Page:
Physical inactivity is defined as not meeting the applicable physical activity recommendations6. Physical inactivity should not be confused with sedentary behaviour. Sedentary behaviour refers to any waking behaviour characterised by energy expenditure ≤ 1.5 METs, while in in a sitting, reclining or lying position (WHO 2010, Tremblay et al 2017). Sedentary behaviour usually encompasses screen time (such as watching TV, playing video games, e-reading, use of computer), driving a car, and reading.

 

2. Physical activity, physical inactivity and sedentary behaviour: effects on health

Engaging in regular physical activity is associated with better health and well-being and a reduced risk of developing non-communicable diseases as described in Table 1.

 

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3. Recommended levels of physical activity and time spent on sedentary behaviours

The concept of Health Enhancing Physical Activity (HEPA) is widely used by various health related organisations to describe recommendations on type, duration, frequency, intensity, and total amount of physical activity for health promotion and disease prevention  (EU Physical Activity Guidelines 2008, WHO 2016). Many countries in the EU have established national recommendations for physical activity (WHO/EC 2018, Breda et al. 2018).  Tables 2a, 2b and 2c summarise the recommendations issued regarding physical activity in different age groups. Table 2d describes recent guidance for pregnancy and postpartum period and Table 3 includes recommendations on sedentary behaviour.

 

 

 

 

 

 

 

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4. Prevalence of physical (in)activity and sedentary lifestyle

Within the EU, just under one third of adults declared spending at least 150 minutes per week being physically active in 2014; physical activity decreases with age and increases with education level (Eurobarometer 2010). Additionally, 46% of the Europeans say that they never exercise or play sport, while 14% only do so seldom (Eurobarometer 2018). The prevalence of physical inactivity has major implications for the general health of the population and the prevalence of non-communicable diseases (WHO 2010).

Generally EU citizens engage more easily in day-to-day physical activity (such as walking, cycling, climbing stairs, gardening, or dancing) than in formal organised sports (Eurobarometer 2010). The levels of physical activity differ geographically (Eurobarometer 2014), being highest in Nordic countries (Eurostat 2017), and lowest in southern Europe (Eurostat 2014). However inter-country comparison remains a challenge, as harmonised data processing and standardised physical activity assessment methods across European countries are not yet applied. An overview of self-reported time devoted to physical activity and sedentary behaviour is provided in Tables 4a and 4b respectively.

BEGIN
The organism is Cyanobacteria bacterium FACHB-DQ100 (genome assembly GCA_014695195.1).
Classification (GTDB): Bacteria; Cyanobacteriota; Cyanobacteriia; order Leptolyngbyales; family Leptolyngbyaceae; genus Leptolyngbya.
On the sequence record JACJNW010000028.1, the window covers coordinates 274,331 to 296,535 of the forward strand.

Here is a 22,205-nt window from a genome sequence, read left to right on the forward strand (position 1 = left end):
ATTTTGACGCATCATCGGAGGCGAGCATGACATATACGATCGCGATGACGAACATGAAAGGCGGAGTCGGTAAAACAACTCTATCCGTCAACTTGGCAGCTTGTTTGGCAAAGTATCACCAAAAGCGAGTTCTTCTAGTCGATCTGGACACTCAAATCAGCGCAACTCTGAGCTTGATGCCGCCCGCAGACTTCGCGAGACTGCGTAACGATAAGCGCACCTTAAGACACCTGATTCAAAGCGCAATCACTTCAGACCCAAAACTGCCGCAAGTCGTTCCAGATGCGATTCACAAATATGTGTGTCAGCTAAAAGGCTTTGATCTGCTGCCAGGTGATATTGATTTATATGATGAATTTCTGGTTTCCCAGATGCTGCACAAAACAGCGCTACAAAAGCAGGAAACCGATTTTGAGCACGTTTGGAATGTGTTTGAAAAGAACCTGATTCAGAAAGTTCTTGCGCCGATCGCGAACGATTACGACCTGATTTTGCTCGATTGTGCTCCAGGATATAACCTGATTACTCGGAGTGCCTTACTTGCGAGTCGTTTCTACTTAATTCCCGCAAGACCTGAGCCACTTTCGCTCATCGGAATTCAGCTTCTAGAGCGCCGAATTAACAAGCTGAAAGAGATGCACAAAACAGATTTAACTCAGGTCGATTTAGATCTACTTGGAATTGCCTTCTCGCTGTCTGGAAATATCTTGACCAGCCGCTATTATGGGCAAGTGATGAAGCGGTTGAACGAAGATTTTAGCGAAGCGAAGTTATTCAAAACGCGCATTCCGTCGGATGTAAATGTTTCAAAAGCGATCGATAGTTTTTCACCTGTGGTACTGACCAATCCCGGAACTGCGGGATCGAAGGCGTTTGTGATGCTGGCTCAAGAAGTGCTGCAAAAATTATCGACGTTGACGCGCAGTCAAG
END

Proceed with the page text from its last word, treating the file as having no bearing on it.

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5. Health and economic burden related to physical inactivity

Physical inactivity is among the leading risk factors for global mortality. The most recent Global Burden of Disease Study (GBD 2017) estimates that, in the EU, low physical activity (defined as less than 8,000 MET-minutes per week (GBD-IHME) accounted for almost 152,000 deaths and more than 2.1 million Disability-Adjusted Life Years (DALYs) (GBD results tool) in 2017. It has also been calculated that physical inactivity cost the EU 80.4 billion euro per year, through four major non-communicable diseases (coronary heart disease, type II diabetes, colorectal and breast cancer), and through the indirect costs of inactivity-related mood and anxiety disorders (ISCA 2015). This cost could be avoided if all Europeans were to achieve an average of 20 minutes per day of simple and inexpensive activities such as walking and running (ISCA 2015).

 

6. Policy recommendations on physical activity

Taking into account the importance of physical activity for public health, as well as the low levels of engagement in physical activity, a number of policy options to promote physical activity in various sectors have been proposed by various health related organisations, as summarised in Table 5.

 

 

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7. Implemented policies addressing physical activity and sedentary behaviour

National policies and action plans are essential for the promotion of physical activity. All EU Member States have reported at least one national sports-for-all policy or action plan for promoting physical activity. As the promotion of physical activity requires action in a number of sectors, such as health, sports, education, urban planning and transport, most policies are multi-sectorial, with good coverage of the sectors recognized as important for the promotion of physical activity. Table 6 provides examples of these actions.

In 2014 the Commission launched a framework to monitor the implementation of HEPA policies by the Member States based on the EU Physical Activity Guidelines and on the EU Council Recommendation on cross sectorial promotion of HEPA (2013/C 354/01) (EU 2013).

 

 

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References